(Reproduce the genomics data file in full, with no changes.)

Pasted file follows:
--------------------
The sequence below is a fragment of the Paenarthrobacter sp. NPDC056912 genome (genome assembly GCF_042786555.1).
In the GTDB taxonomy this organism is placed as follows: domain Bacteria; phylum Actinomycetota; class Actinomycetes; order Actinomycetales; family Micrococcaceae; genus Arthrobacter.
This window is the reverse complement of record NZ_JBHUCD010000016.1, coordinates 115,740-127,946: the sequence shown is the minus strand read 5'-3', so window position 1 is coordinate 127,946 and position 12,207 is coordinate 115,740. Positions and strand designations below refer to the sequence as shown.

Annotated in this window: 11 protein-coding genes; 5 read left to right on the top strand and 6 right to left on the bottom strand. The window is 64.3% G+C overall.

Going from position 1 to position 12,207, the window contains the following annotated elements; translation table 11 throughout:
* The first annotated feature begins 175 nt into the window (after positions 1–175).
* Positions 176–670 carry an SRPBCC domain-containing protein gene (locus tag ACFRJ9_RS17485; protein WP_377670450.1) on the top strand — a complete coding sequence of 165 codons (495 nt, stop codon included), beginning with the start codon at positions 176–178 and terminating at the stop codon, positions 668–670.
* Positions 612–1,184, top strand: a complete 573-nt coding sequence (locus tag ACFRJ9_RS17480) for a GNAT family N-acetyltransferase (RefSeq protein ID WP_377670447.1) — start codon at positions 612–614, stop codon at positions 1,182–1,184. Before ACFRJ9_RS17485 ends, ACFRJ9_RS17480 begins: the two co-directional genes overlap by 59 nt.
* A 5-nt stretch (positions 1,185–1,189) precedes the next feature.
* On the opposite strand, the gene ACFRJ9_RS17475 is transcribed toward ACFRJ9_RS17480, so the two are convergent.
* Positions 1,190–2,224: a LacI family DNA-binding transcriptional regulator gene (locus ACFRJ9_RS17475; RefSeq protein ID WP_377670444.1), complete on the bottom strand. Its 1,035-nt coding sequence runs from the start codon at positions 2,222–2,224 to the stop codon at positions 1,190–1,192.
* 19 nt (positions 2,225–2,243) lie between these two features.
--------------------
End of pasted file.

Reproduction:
The sequence below is a fragment of the Paenarthrobacter sp. NPDC056912 genome (genome assembly GCF_042786555.1).
In the GTDB taxonomy this organism is placed as follows: domain Bacteria; phylum Actinomycetota; class Actinomycetes; order Actinomycetales; family Micrococcaceae; genus Arthrobacter.
This window is the reverse complement of record NZ_JBHUCD010000016.1, coordinates 115,740-127,946: the sequence shown is the minus strand read 5'-3', so window position 1 is coordinate 127,946 and position 12,207 is coordinate 115,740. Positions and strand designations below refer to the sequence as shown.

Annotated in this window: 11 protein-coding genes; 5 read left to right on the top strand and 6 right to left on the bottom strand. The window is 64.3% G+C overall.

Going from position 1 to position 12,207, the window contains the following annotated elements; translation table 11 throughout:
* The first annotated feature begins 175 nt into the window (after positions 1–175).
* Positions 176–670 carry an SRPBCC domain-containing protein gene (locus tag ACFRJ9_RS17485; protein WP_377670450.1) on the top strand — a complete coding sequence of 165 codons (495 nt, stop codon included), beginning with the start codon at positions 176–178 and terminating at the stop codon, positions 668–670.
* Positions 612–1,184, top strand: a complete 573-nt coding sequence (locus tag ACFRJ9_RS17480) for a GNAT family N-acetyltransferase (RefSeq protein ID WP_377670447.1) — start codon at positions 612–614, stop codon at positions 1,182–1,184. Before ACFRJ9_RS17485 ends, ACFRJ9_RS17480 begins: the two co-directional genes overlap by 59 nt.
* A 5-nt stretch (positions 1,185–1,189) precedes the next feature.
* On the opposite strand, the gene ACFRJ9_RS17475 is transcribed toward ACFRJ9_RS17480, so the two are convergent.
* Positions 1,190–2,224: a LacI family DNA-binding transcriptional regulator gene (locus ACFRJ9_RS17475; RefSeq protein ID WP_377670444.1), complete on the bottom strand. Its 1,035-nt coding sequence runs from the start codon at positions 2,222–2,224 to the stop codon at positions 1,190–1,192.
* 19 nt (positions 2,225–2,243) lie between these two features.